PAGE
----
The Democratic Republic of Congo is in the throes of its worst-ever Ebola outbreak, with more than 420 cases in the country’s volatile east, and a mortality rate of just under 60 percent. But this outbreak — the nation’s tenth known Ebola epidemic — is unusual because more than 60 percent of patients are women.
Among them is Baby Benedicte. Her short life has already been unimaginably difficult.
At one month old, she is underweight, at 2.9 kilograms. And she is alone. Her mother had Ebola, and died giving birth to her. She’s spent the last three weeks of her life in a plastic isolation cube, cut off from most human contact. She developed a fever at eight days old and was transferred to this hospital in Beni, a town of some half-million people in the east of the Democratic Republic of Congo.
More than 400 people have been diagnosed with Ebola here since the beginning of August, and more than half of them have died in a nation the size of Western Europe that struggles with insecurity and a lack of the most basic infrastructure and services. That makes this the second-worst Ebola outbreak in history, after the hemorrhagic fever killed more than 11,000 people in West Africa between 2013 and 2016.
This is 10th outbreak to strike the vast country since 1976, when Ebola was first identified in Congo. And this particular outbreak is further complicated by a simmering civil conflict that has plagued this region for more than two decades.
Guido Cornale, UNICEF’s coordinator in the region, says the scope of this outbreak is clear.
“It has become the worst outbreak in Congo, this is not a mystery,” he said.
What is mysterious, however, is the demographics of this outbreak. This time, more than 60 percent of cases are women, says the government’s regional health coordinator, Ndjoloko Tambwe Bathe.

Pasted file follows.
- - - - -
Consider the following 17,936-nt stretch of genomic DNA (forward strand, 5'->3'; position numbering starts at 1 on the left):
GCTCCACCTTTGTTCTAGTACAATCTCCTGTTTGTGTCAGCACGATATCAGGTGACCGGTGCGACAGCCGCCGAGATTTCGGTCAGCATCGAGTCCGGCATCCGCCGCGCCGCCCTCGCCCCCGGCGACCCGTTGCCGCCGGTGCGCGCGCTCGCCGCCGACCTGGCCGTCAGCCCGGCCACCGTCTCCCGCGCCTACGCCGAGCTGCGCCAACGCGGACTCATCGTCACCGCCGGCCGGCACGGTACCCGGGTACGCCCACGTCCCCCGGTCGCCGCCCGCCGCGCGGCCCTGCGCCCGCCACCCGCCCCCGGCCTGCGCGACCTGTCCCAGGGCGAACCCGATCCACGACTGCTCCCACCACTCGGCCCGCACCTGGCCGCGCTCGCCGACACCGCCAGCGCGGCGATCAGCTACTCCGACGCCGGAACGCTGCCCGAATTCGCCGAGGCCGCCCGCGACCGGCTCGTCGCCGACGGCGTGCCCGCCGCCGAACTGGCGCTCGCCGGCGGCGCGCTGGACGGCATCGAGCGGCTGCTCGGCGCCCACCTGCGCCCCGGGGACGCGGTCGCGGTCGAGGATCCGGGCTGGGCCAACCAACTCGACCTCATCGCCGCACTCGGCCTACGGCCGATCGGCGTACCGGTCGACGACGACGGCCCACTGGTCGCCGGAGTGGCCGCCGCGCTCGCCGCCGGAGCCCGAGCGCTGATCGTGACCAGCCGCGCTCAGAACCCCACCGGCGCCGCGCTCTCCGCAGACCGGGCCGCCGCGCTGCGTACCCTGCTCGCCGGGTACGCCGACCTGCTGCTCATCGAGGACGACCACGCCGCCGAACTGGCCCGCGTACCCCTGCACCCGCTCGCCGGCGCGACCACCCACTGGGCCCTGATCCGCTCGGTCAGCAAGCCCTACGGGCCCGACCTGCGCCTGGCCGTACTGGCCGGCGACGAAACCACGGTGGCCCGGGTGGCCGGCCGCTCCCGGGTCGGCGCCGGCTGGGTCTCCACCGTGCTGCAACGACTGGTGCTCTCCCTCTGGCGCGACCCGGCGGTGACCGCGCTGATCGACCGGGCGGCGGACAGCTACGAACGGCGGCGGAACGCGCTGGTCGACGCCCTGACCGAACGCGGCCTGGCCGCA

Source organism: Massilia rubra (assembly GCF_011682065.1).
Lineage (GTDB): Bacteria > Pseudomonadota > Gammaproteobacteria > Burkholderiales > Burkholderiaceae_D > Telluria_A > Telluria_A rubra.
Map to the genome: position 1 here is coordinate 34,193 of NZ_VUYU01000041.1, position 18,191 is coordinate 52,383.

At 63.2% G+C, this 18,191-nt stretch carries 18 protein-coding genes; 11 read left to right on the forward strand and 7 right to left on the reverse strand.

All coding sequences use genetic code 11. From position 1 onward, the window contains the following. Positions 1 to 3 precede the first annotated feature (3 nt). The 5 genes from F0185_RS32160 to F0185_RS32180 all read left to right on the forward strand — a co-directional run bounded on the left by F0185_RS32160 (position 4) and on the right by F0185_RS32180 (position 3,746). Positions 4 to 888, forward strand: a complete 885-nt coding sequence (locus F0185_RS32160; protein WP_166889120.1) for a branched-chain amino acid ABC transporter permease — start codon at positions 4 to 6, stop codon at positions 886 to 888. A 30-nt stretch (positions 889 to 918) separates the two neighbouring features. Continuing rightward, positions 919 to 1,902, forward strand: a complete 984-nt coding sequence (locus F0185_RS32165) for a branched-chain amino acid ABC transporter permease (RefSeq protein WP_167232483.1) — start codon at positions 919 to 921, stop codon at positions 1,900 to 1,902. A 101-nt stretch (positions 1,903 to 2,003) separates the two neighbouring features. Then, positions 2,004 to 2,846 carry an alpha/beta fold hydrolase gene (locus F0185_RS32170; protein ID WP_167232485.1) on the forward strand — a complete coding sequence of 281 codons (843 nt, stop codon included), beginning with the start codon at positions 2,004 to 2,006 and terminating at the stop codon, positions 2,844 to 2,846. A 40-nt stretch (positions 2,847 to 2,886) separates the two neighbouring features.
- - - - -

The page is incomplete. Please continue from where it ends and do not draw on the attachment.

"All the analyses show that this epidemic is feminized. Figures like this are alarming. It’s true that the female cases are more numerous than the male cases," he said.
Bathe declined to predict when the outbreak might end, though international officials have said it may last another six months. Epidemiologists are still studying why this epidemic is so skewed toward women and children, Cornale said.
“So now we can only guess. And one of the guesses is that woman are the caretakers of sick people at home. So if a family member got sick, who is taking care of him or her? Normally, a woman,” he said.
Or a nurse. Many of those affected are health workers, who are on the front line of battling this epidemic. Nurse Guilaine Mulindwa Masika, spent 16 days in care after a patient transmitted the virus to her. She says it was the fight of her life.
"The pain was enormous, the pain was constant," she said. "The headache, the diarrhea, the vomiting, and the weakness — it was very, very bad."
For the afflicted, the road to recovery is long and lonely. Masika and her cured colleagues face weeks of leave from work to ensure the risk of infection is gone. In the main hospital in the city of Beni, families who have recovered live together in a large white tent, kept four meters from human contact by a bright orange plastic cordon. They yell hello at their caretakers, who must don protective gear if they want to get any closer.
And for Baby Benedicte, who is tended to constantly by a nurse covered head to toe in protective gear, the future is uncertain. Medical workers aren’t entirely sure where her father is, or if he is going to come for her.
She sleeps most of the day, the nurse says, untroubled by the goings-on around her. Meanwhile, the death toll rises.